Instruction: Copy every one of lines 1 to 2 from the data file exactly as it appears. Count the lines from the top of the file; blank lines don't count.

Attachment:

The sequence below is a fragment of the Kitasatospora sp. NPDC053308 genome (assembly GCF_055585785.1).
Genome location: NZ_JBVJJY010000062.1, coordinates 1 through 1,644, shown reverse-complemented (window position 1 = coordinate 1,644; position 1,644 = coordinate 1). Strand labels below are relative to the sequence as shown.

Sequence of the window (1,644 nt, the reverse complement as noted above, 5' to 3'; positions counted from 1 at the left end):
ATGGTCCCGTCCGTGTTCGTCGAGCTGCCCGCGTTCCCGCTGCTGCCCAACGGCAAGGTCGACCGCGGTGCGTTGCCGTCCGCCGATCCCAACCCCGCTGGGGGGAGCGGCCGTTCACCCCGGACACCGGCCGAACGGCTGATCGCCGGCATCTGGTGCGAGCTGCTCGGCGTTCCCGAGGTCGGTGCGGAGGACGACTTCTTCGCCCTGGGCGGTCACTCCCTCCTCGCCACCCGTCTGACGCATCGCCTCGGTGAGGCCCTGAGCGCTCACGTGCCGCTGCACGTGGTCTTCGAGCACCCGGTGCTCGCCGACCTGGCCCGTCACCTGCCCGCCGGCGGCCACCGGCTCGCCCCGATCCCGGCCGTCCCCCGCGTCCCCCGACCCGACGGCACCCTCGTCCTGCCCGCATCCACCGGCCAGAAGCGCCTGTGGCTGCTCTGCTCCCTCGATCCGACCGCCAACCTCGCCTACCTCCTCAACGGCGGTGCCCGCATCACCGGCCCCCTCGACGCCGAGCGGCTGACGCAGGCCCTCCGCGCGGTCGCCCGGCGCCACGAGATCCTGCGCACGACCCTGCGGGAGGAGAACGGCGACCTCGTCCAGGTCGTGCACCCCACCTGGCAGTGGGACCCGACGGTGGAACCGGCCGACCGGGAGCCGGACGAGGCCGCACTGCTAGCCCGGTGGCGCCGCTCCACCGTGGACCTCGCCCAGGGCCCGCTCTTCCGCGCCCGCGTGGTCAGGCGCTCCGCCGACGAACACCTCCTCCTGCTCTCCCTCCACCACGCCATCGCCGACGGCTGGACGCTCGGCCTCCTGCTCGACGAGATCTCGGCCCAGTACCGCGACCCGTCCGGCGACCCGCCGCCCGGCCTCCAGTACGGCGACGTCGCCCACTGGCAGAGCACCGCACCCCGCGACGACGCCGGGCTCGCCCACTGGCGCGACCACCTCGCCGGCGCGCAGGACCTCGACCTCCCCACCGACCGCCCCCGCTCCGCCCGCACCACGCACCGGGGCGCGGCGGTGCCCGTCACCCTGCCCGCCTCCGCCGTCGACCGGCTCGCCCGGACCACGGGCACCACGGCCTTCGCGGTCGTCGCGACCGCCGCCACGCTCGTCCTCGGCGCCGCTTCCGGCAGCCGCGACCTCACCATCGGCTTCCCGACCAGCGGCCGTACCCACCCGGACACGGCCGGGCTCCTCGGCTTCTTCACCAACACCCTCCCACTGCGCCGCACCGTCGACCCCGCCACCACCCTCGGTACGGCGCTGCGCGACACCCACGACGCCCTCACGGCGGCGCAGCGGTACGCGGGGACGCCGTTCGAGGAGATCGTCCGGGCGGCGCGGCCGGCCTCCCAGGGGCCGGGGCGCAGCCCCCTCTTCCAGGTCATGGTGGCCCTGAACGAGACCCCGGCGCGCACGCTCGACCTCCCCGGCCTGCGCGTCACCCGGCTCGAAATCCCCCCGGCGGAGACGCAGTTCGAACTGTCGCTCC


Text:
The sequence below is a fragment of the Kitasatospora sp. NPDC053308 genome (assembly GCF_055585785.1).
Genome location: NZ_JBVJJY010000062.1, coordinates 1 through 1,644, shown reverse-complemented (window position 1 = coordinate 1,644; position 1,644 = coordinate 1). Strand labels below are relative to the sequence as shown.